Varjo is one of 1,270 companies funded by the European Innovation Council since the pilot scheme launched in 2017
EU research commissioner Carlos Moedas picked Finnish virtual reality start-up Varjo to highlight how European companies can turn knowledge into products with money from the European Innovation Council (EIC), as he gave details of how the new funding scheme will help young companies to transform scientific discoveries and intellectual property into profitable businesses.
With the EIC pilot, the Commission wants to shift its research and innovation approach from funding projects, to funding people, said Moedas. “We are centred on the innovators, not the innovations,” he said. “We pick the people who are willing to do things.”
Varjo fits that bill perfectly. The company was founded in 2016 by Urho Konttori, a former software engineer at Microsoft and Nokia, and Niko Eiden, a virtual reality expert who helped develop HoloLens, Microsoft’s virtual reality (VR) headset. Both left their jobs to start Varjo without any clear idea of what products they would try to make, but were quickly able to raise €1 million in seed money based on their track records.
The team they assembled focused on developing a high-end VR headset for industrial product designers and simulators, which recently went on sale with a hefty price tag of $5,995. The company believes it can command that price because it offers a display resolution 20 times greater than any other headset. That will, for instance, enable a car designer to simulate in high resolution how a vehicle would drive on the road three years before it’s built, and to tweak the design in real time to improve performance.
After the seed round, last November Varjo raised $31 million from a London-based venture capital firm, Atomico – essential to “polishing” the headset product in the final stages of development. That round and €2.36 million from the EIC pilot, was also necessary to prepare for the launch of a sister-product, a “mixed reality” headset that merges real-world images and computer simulations.
The global market for this is $11 billion, Konttori said. If the company had turned to Silicon Valley VCs – with whom they discussed possible deals – the existing shareholders would have seen their shares diluted. The EIC pilot money helped the firm avoid further dilution and keep control of the company in Europe.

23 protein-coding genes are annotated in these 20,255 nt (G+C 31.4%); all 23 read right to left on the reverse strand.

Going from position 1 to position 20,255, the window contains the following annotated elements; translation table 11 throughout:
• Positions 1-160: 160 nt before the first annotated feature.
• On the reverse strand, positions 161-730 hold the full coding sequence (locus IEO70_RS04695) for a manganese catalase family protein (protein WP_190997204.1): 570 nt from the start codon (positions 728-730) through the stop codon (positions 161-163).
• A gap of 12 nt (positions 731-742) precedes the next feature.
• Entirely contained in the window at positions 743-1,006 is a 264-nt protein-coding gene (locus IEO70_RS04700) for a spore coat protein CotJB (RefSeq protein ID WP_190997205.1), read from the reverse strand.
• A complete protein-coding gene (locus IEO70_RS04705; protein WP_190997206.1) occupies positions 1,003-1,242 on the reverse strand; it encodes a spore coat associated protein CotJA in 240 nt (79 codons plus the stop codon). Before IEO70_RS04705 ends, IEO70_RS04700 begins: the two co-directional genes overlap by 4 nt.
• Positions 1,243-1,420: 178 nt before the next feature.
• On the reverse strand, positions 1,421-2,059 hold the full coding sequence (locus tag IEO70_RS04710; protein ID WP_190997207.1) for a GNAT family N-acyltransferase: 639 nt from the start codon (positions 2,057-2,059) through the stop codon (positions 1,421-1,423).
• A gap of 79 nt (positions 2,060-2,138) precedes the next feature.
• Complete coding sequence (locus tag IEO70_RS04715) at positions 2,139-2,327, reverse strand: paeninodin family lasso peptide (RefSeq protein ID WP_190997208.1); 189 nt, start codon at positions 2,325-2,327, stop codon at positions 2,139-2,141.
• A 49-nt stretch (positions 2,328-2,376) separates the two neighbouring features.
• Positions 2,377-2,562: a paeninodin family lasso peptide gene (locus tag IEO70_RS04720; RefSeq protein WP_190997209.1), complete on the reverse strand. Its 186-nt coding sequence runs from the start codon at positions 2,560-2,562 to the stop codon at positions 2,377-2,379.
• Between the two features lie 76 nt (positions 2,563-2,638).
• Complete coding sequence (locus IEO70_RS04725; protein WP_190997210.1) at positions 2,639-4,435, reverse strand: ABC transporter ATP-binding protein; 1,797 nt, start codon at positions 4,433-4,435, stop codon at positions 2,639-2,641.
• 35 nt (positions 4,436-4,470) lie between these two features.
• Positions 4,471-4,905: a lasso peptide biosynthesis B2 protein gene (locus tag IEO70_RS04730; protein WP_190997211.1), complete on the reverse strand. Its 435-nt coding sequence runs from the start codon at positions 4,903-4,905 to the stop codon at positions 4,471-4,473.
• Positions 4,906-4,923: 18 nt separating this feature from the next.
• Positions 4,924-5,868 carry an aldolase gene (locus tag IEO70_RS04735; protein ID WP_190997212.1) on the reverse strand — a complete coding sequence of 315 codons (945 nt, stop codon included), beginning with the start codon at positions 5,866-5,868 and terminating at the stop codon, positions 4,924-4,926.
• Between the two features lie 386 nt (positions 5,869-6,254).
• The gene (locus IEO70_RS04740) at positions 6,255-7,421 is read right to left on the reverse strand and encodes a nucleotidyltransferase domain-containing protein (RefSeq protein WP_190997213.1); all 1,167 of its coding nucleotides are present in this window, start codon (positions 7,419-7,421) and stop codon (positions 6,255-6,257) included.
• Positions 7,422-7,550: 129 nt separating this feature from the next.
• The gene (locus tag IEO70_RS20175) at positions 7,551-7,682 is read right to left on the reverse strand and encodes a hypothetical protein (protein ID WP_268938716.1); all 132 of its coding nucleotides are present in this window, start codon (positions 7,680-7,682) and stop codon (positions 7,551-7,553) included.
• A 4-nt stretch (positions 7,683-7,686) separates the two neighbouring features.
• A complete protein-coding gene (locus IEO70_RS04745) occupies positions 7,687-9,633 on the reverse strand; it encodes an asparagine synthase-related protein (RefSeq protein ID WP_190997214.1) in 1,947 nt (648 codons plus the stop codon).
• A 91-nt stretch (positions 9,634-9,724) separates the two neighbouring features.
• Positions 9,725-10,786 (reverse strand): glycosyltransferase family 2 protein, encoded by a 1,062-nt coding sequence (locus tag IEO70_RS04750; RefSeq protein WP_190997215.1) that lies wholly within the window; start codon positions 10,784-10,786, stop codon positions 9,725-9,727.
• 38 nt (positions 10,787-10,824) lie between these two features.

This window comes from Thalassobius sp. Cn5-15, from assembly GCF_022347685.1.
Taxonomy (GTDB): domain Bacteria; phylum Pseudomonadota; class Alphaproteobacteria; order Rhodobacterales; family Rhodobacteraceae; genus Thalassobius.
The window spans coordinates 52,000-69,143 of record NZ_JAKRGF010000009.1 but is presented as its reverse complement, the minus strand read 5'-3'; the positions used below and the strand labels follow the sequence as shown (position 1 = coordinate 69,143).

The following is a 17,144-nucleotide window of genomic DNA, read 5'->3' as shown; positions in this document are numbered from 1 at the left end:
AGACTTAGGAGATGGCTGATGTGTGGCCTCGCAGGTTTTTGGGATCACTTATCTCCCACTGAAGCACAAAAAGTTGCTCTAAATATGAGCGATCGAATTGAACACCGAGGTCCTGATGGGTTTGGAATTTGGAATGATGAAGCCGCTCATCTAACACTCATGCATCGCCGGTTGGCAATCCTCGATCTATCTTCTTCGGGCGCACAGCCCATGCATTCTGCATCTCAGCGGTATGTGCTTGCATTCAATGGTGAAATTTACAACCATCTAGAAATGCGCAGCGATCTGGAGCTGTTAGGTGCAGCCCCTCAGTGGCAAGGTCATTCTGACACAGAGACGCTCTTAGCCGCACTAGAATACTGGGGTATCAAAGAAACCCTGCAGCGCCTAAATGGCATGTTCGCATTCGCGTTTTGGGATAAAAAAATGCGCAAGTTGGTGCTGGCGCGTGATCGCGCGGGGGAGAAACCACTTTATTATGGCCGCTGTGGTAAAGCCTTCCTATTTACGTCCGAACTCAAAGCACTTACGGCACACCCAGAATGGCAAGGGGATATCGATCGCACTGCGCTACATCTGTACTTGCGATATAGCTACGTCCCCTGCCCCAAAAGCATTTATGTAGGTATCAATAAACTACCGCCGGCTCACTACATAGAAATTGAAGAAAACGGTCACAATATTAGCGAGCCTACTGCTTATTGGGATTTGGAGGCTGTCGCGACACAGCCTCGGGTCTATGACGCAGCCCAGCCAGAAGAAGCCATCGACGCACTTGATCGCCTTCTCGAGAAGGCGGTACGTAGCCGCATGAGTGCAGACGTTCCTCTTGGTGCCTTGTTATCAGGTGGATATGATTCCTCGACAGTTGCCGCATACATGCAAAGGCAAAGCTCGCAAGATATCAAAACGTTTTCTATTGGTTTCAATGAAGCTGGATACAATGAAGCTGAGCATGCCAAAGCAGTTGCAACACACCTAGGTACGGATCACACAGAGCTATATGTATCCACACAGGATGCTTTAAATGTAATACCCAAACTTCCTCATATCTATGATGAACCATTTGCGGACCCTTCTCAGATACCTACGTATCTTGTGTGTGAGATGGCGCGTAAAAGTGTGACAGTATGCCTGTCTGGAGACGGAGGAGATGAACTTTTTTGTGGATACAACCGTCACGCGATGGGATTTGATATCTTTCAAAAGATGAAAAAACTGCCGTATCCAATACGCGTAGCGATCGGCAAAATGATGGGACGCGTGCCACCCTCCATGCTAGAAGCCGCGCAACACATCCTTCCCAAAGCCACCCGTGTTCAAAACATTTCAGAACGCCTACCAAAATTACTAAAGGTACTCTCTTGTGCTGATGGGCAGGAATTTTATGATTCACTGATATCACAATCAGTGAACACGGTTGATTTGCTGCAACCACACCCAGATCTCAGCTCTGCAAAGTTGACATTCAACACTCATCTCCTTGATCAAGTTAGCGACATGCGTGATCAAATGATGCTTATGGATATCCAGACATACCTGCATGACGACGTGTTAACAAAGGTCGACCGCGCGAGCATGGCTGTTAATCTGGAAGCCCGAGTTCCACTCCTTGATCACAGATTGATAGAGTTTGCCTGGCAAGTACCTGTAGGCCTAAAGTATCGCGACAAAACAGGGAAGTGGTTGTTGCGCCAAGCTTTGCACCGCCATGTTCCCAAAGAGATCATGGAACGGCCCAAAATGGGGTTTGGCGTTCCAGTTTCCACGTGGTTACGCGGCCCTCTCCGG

Konttori said the company considered applying for a grant from the Eureka Eurostars SME funding programme, run jointly by the Commission and the inter-governmental Eureka programme, but it would have required partners that he didn’t need. In contrast, the EIC pilot programme permitted the company to apply on its own. It was “fast, very clear”, said Konttori. “The EIC funding was a game changer.”
Here are some other EIC-funded start-ups that caught our eye:
Orbex is an UK-based company developing a high-performance launch vehicle which can send small satellites into low earth orbits. In 2017, the company received a €50,000 grant from the EIC pilot to test a prototype. It also secured backing from two large VC funds, Sunstone Technology Ventures and Germany’s High-Tech Gründerfonds, and the UK Space Agency and the European Space Agency.
Equipment developed by Orbex team members has flown on more than 50 deep space missions, and collectively they have developed more than 50 rocket engines and a wide range of orbital and suborbital launch vehicles.
The company has recently revealed the world’s largest 3D printed rocket engine, designed to deliver small satellites into Earth orbit from the company’s new headquarters in Forres, Scotland.
Teraloop is a spin out from the innovation hub of Finland's Aalto University. In 2018, it received €50,000 from the EIC pilot to develop a novel energy storage technology based on kinetic energy. That followed the completion in 2017 of an industrial prototype built in partnership with Yaskawa Electric Corporation in Japan. Teraloop is now using the EIC money to test the market potential of its invention.
RAID is a decision support system enabling vets to detect bacterial infections in poultry farms much faster than current methods. The software was developed by Hungarian company Martin and Co Kft, with an EIC pilot grant helping the company perform a feasibility study to scope the technological challenges and the economic viability of its product.
Cadel Deinking is a Spanish company working on a unique recycling technology that can remove printed ink from plastic surfaces before recycling. The resulting product has a quality similar to that of new plastic and can be used in the same applications as new material.
The company owns a pilot plant in San Vicente de Raspeig where it has started the industrial use of the technology.
Mimetis Biomaterials is biomedical spin-off company from the Polytechnic University of Catalonia. With the help of an EIC grant, the company has developed a synthetic biomimetic material MimetikOss, for bone grafts that support natural bone regeneration.
TF Technologies is a Dutch company that provides systems for monitoring road construction machinery. The company has just won a €1 million grant from the EIC to further develop and bring to market its MatManager system for keeping control of key parameters when laying asphalt paving.